The island of Zanzibar is steeped in history. From the days Omani rulers governed the island, to its famed slave trade terminal and the Portuguese wars, the island occupies a special place in history books. To mirror this historical era, historians have struggled hard to record the island’s tumultuous past, and its museums are rich with documented facts, specimens and artefacts that depict the period. Here are the top 5 museums that are evidence to this fact:
The Prince Salme Museum tells the incredible story of a 19th-century feminist. It is located at Emerson, Hurumzi. She was the daughter of an Omani Sultan and was an active social worker who aggressively campaigned for women’s rights, poverty and inequality in Zanzibar society, and also took great care of slave children. In the Omani culture, children sired by Arab men and female slaves were considered legitimate. When Salme was 22, she eloped with a German merchant.
The Peace Memorial Museum or Beit El Amani is located to the south of Stone Town. It features a transparent dome, white walls, and Arab-style windows. The building is a cross between a mosque and a church. The museum exhibits have been moved to the House of Wonders, and the place now acts as a library.
Initially built in the 1890s as a residential palace for members of the Sultan’s family, the Palace Museum is dedicated to the history of the Sultans of Zanzibar. The ground floor stores recordings of critical periods of the sultanate from 1830 to 1870 and this is depicted as one of the most prosperous periods as trade between Zanzibar, and the external world flourished, and many treaties were signed.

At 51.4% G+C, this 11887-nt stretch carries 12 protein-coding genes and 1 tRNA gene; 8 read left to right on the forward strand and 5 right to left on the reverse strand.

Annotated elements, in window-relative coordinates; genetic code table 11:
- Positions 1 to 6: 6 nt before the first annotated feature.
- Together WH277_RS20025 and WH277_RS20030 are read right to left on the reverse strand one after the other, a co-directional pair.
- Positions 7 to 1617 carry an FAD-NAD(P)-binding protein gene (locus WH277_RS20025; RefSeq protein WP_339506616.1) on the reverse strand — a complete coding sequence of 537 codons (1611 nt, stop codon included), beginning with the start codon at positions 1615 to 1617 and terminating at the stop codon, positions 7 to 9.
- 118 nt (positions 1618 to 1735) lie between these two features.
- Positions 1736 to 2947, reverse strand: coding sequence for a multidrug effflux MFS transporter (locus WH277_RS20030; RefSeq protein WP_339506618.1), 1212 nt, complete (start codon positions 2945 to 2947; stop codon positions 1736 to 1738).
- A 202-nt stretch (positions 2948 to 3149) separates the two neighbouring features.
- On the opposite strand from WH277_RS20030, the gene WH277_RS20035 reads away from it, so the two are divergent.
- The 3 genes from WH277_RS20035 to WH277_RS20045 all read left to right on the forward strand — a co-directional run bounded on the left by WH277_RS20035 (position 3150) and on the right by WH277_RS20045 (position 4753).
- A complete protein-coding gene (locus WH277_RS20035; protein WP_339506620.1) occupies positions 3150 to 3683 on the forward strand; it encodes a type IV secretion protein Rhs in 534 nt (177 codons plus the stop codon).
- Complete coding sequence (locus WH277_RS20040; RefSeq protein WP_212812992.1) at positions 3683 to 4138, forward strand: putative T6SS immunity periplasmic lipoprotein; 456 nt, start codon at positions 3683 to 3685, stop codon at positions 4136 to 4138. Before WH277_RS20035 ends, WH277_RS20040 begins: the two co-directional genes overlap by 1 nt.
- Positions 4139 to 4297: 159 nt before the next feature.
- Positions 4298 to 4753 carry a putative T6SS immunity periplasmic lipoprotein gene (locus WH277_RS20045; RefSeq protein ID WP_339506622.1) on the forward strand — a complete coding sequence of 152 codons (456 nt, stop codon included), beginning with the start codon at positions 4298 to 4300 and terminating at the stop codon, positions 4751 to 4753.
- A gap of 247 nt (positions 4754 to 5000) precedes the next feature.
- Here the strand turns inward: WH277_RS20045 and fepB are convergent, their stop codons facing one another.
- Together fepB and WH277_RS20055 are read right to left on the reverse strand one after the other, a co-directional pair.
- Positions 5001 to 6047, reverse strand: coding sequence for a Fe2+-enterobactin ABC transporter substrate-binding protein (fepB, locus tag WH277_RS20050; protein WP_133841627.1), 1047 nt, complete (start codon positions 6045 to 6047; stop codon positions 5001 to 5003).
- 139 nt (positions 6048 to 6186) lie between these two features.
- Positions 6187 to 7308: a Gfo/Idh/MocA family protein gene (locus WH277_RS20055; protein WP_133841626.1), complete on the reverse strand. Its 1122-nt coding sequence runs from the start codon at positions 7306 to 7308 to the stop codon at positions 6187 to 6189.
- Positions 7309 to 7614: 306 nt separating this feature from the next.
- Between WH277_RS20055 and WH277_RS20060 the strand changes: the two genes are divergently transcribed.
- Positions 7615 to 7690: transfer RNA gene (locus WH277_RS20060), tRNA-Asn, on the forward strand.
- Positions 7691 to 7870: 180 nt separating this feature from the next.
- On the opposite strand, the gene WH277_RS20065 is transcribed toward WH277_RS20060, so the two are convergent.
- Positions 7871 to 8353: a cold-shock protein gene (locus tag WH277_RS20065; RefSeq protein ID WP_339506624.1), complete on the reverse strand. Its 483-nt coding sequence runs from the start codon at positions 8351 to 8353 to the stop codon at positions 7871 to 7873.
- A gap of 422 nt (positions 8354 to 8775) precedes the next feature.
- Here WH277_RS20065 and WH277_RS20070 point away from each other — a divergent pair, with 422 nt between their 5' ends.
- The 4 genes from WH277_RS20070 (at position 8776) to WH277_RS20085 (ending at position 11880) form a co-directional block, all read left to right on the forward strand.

House of Wonders or Beit al Ajaib is the tallest building in Stone Town and rises over several stories. In 2002 it opened its doors as the Museum of History and Culture and contains some fascinating exhibits and artefacts. It is also the first building in East Africa to have a lift and electricity. If you’re looking for Zanzibar and Swahili culture, this is the place to visit as it tells about the trade on the Swahili coast, the maritime history, and the Portuguese explorations.
The Museum of Natural History is a sight to behold! Featuring some stunning stuffed and jarred specimens that include a dodo’s and large tortoises’ bones. The Museum is also home to the massive live tortoises that live in a large cage. They are similar to the giant tortoises found on Prison island. If you cannot afford a trip to Prison Island, then the Museum of Natural History is a good substitute for seeing the giant tortoises.